Problem-Solving and Critical Thinking: Exploring issues to give students experience investigating and defining problems, identifying solutions, implementing action plans, and designing ways to measure success. Solving complex environmental problems requires non-linear thinking and improves the ability to think “outside of the box.” Martha Monroe, a professor at the University of Florida, emphasizes that “problem-solving takes experimentation, creativity, flexibility, risk taking, and independent thinking.”
Community Learning: Using the community to explore real issues that promote learning and, at the same time, benefit the community. In some school systems, community learning is practiced as “service learning” — programs that offer students credit for volunteering in the community. Many teachers also promote community learning by facilitating environmental action projects in the community that promote problem solving, action research (reflecting on action and practice), cooperative learning, and other educational strategies.
Values and Ethics: Examining and reflecting on the underlying values that influence individual and societal actions with regard to issues, and building a personal ethical framework that helps distinguish right from wrong. Many school systems are now emphasizing character education, which focuses on moral and ethical development and activities that help students clarify their values. As Bill Andrews, Education Programs Consultant in the California Department of Education/Office of Environmental Education says, “Values are important to social change and to citizenship education. If we want to build a citizenry that cares about the environment and takes responsible action, we can’t ignore values.”
Other strategies and approaches listed by educators included catering to a variety of learning styles, ensuring that all teaching is relevant to student interests and using theme-based learning that includes authentic assessment and emphasizes depth over breadth. Of course, some teachers mentioned that you can’t design effective teaching programs without paying attention to age appropriateness, learning environment, and state and national standards, including goals 2000.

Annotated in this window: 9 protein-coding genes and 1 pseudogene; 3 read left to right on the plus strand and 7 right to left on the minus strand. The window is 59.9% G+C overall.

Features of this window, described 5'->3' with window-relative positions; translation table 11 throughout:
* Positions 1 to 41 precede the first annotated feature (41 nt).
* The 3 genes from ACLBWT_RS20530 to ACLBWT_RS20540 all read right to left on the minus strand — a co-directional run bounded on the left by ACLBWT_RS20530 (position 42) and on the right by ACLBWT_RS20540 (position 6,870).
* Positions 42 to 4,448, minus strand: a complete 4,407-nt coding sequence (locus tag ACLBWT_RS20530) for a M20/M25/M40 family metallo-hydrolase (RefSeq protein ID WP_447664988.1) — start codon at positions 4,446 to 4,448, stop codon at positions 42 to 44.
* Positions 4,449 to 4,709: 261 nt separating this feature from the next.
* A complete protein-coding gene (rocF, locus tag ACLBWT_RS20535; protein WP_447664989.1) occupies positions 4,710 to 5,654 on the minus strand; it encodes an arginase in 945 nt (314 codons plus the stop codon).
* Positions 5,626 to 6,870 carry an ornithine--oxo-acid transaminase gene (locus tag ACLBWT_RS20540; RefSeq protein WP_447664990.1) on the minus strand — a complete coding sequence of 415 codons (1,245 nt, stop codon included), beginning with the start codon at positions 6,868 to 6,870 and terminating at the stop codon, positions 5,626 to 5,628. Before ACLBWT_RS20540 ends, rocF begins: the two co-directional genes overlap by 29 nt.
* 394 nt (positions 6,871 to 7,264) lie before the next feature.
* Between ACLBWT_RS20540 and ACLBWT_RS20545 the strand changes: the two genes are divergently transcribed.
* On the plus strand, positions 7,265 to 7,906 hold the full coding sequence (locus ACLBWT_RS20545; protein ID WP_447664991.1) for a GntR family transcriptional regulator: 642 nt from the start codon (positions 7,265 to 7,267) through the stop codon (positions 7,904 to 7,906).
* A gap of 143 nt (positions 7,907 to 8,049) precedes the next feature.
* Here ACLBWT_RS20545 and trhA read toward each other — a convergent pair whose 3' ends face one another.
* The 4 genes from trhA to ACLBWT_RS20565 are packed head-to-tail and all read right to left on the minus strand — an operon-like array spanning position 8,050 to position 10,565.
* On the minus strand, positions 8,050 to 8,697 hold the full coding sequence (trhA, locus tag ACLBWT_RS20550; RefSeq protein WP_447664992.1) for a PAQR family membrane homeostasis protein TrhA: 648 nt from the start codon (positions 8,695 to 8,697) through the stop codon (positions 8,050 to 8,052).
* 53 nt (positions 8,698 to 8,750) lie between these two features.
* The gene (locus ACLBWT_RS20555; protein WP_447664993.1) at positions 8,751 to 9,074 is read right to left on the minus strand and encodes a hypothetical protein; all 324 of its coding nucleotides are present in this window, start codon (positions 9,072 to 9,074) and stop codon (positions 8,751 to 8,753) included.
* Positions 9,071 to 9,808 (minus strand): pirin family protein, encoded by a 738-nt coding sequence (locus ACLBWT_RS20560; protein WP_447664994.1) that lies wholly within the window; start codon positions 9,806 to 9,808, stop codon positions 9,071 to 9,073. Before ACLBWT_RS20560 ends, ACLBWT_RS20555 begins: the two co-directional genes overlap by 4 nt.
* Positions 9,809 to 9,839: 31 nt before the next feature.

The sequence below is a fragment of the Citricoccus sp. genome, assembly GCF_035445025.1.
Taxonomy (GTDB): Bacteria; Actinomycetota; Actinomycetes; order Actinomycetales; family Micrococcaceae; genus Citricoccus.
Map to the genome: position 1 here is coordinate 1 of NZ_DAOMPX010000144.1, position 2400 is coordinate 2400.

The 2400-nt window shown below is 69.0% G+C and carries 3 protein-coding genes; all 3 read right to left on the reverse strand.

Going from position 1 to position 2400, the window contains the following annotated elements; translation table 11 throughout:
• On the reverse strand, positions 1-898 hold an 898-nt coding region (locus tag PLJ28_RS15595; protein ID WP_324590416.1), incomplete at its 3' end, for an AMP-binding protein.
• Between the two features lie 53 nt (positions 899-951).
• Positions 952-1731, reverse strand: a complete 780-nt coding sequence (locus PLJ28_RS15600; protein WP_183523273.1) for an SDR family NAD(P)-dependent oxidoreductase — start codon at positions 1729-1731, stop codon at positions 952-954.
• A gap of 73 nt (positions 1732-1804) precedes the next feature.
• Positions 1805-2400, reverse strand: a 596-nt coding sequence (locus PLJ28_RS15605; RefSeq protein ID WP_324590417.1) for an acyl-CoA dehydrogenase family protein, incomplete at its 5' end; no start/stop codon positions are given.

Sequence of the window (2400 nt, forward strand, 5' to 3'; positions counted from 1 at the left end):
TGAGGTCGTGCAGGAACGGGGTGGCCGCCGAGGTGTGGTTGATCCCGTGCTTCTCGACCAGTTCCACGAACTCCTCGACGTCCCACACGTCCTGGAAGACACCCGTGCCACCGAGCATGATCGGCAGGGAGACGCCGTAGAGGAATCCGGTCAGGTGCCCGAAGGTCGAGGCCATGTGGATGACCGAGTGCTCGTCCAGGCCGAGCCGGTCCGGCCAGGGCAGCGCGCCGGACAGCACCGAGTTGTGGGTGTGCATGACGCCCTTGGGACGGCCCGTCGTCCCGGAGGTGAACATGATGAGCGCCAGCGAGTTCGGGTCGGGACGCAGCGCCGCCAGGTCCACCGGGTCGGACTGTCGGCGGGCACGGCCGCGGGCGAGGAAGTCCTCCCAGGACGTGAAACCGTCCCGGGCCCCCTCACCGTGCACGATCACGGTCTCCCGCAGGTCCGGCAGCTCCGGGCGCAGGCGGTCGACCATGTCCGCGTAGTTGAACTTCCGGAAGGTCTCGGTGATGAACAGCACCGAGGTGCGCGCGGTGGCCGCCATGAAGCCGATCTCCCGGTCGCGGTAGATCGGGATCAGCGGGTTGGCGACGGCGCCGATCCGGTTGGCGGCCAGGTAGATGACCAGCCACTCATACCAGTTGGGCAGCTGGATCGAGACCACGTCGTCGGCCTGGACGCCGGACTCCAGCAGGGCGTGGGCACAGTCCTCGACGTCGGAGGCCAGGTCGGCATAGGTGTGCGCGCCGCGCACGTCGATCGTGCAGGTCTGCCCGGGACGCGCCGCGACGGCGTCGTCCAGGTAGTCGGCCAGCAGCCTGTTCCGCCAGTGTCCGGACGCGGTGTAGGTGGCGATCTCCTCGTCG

To show how you can turn these instructional strategies into lessons and activities, we’ve included a synopsis of four sample activities. These are just samples of the thousands of resources that can help you create your own lessons and units. The challenge is to use these resources as tools to shape a learning program that works for your situation, making use of your talents and interests, as well as those of your students.
Visit a hundred classrooms in America, and you’ll see dozens of different strategies, approaches, activities, and techniques — many of them using the instructional strategies we highlighted earlier. You’d see some teachers using detailed daily lesson plans and others going more with the flow. Some would be using textbooks, others would be teaching from lessons they designed using newspaper, the Internet, supplementary activity guides, textbooks and anything else they can get their hands on.
There are hundreds of quality resources available. We encourage you to explore the compendiums developed by the North American Association for Environmental Education, World Wildlife Fund, and the California Department of Education, which are listed at the end of this article. All the compendiums rate supplementary curriculum materials against state or national guidelines and highlight the materials’ strengths. They can help you select the most appropriate resources. To help you use the environment as the integrating force in your teaching, many of the educational resources cited include conceptual and skills frameworks, unit planning idea, and other support to help build effective lessons.